AZTEC — Racing to keep ahead of a Aug. 31 deadline, city officials held a special meeting on Monday and unanimously approved a new cooperative agreement with the New Mexico Department of Transportation to secure $3.5 million to construct less than a mile of the East Aztec Arterial Route.
When a new cooperative agreement is in place, the city will be able to fund construction of the southernmost portion of the road — from U.S. Highway 550 on the south end of the city limits approximately three quarters of a mile east across Williams Arroyo.
The funding for Phase 1B of the 5-mile-long eastern bypass road, which is funded through a combination of state and federal dollars, will require the city to pay for the construction costs as they occur, submit monthly progress reports to the transportation department and apply for reimbursement when the stretch of road has been built.
"If bids go over the $3.5 (million) mark, the city will be required to come up with the difference," said Aztec finance director Kathy Lamb. "We have the reserves for it. Hopefully, the project will go out for the bidding process in September or, at the latest, October. A notice to proceed with a contractor will go ahead this fall, but they won't get to pave this year. That will likely have to wait until the end of winter next year."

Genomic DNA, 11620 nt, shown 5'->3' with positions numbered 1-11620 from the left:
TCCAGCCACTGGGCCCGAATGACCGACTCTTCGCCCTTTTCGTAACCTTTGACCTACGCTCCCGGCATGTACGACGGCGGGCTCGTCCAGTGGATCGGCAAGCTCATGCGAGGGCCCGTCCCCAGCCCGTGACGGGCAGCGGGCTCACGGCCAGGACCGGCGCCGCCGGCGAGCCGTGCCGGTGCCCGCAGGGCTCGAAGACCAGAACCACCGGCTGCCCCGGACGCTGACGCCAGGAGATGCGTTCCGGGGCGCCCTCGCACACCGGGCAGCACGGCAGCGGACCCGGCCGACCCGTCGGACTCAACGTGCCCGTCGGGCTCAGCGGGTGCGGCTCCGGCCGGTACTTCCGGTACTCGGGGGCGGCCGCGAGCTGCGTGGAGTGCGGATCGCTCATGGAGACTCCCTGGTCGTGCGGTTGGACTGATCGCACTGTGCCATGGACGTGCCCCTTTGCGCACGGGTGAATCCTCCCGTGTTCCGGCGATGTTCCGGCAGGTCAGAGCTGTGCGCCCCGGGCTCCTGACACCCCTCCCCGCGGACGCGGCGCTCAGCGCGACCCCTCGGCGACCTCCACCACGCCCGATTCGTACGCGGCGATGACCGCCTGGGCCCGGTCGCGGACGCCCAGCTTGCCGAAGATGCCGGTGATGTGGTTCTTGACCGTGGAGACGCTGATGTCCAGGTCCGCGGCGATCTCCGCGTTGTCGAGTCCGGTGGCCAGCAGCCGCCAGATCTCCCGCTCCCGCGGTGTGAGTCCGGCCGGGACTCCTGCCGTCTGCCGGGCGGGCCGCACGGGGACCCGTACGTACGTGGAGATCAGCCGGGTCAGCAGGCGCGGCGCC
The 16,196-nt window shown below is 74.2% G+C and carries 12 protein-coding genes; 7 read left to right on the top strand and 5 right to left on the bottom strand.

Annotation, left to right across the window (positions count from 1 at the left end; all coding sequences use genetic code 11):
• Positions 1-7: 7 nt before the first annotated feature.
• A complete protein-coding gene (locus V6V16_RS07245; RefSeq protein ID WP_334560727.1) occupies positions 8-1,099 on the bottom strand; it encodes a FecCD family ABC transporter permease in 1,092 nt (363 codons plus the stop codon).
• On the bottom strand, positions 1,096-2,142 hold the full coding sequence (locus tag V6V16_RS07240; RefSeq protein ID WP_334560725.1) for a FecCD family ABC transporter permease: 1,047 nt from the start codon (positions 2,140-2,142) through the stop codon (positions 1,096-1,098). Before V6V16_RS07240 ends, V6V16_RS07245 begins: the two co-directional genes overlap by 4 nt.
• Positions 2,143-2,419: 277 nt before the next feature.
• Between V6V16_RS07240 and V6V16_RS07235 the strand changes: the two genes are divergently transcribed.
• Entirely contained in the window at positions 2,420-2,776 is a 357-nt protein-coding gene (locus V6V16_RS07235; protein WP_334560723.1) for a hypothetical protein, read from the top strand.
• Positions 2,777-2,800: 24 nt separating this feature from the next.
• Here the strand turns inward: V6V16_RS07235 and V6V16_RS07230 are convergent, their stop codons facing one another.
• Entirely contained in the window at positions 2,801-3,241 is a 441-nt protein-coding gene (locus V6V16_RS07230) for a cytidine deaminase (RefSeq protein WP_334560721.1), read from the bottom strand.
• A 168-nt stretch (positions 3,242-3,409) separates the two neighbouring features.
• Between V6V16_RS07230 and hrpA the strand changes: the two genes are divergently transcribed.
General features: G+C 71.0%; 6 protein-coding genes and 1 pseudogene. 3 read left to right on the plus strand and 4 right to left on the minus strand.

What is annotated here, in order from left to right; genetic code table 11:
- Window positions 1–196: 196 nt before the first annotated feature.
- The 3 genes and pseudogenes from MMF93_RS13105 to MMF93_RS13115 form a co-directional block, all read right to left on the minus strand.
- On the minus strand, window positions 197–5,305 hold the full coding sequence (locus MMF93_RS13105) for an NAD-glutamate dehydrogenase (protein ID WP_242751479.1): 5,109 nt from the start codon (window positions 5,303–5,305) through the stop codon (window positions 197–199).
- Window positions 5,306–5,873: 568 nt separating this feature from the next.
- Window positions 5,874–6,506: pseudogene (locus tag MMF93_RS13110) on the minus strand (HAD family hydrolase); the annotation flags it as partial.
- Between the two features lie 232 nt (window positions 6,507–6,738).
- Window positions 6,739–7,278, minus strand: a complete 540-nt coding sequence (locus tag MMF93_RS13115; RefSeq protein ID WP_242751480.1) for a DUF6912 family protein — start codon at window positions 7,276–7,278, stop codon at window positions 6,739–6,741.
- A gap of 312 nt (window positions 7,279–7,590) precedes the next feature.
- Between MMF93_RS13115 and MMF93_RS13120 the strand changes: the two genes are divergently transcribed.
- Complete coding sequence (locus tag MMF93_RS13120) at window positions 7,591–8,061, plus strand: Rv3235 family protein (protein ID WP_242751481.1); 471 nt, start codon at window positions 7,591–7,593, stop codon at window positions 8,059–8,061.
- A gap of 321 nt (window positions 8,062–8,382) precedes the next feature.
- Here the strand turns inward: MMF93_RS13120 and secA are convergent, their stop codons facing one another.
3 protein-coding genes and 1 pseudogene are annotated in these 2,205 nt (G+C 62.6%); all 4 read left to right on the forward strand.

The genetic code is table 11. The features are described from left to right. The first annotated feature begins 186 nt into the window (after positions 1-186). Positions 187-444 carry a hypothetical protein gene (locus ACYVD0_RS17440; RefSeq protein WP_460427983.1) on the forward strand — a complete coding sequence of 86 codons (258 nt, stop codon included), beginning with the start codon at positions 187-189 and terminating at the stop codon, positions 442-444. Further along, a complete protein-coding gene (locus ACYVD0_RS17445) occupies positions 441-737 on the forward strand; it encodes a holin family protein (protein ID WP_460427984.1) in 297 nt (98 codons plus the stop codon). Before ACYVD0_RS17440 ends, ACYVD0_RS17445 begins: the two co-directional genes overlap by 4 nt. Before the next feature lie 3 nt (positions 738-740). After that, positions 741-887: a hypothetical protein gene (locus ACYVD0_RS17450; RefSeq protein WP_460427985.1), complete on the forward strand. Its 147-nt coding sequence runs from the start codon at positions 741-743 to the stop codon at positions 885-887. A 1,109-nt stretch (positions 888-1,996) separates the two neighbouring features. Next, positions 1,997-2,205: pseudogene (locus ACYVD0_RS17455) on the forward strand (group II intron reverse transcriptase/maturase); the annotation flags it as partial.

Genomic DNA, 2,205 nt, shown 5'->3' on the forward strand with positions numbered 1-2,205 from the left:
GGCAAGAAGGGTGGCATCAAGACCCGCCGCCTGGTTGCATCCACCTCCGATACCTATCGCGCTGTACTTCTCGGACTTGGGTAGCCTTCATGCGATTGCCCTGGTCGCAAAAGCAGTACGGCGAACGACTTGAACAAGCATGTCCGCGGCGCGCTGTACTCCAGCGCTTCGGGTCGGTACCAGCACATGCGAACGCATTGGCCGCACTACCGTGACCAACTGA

More than 10 years in the making, the eastern loop road would divert traffic from the city's historic downtown area to mostly undeveloped open land to the east, starting on U.S. Highway 550 near the Aztec Speedway south of downtown and rejoining the highway at Navajo Dam Road to the northeast.
With the price tag exceeding $11 million, the road project has been broken up into phased portions while officials have worked to secure funding to complete the project. Heavy commercial truck traffic on Main Avenue in downtown Aztec shakes the foundations of century-old buildings and leads to recurring road repairs along Main Avenue, which is also U.S. Highway 550.
With $3.8 million in capital outlay dollars secured from legislation earlier this spring, which was sponsored by Rep. Paul Bandy, R-Aztec, and other San Juan County delegates, the city has money toward completing the majority of the arterial road, a stretch from Tiger Park to the northernmost reach of Phase 1B.
Lamb said that the outlay money was key to obtaining the $3.5 million for Phase 1B and a commitment from the Department of Transportation to see the entire road project through.
"I anticipate the remaining phases will be close together," Lamb said. "A bid package will be prepared (for the remaining middle stretch, called phase 2) while 1B is being finished. This project really is going to get done now — that's where we're at — with the (New Mexico) DOT commitment. We're probably looking at winter of 2018 for the road's completion."
Completion of the route will come sooner, Lamb said, if the city is awarded federal funding through the Transportation Investment Generating Economic Recovery, or TIGER Discretionary Grant program, which funds projects "that have a significant impact on the Nation, a region or a metropolitan area," according to the Transportation Department's website. Award letters are expected some time this fall.
Edward Kotyk, City of Aztec projects manager, said the road could be finished by 2018.
"Potentially, we can have the arterial done by calendar 2018, if all goes well. It's been a bumpy road."
James Fenton covers Aztec and Bloomfield for The Daily Times. He can be reached at 505-564-4631 and firstname.lastname@example.org. Follow him @fentondt on Twitter.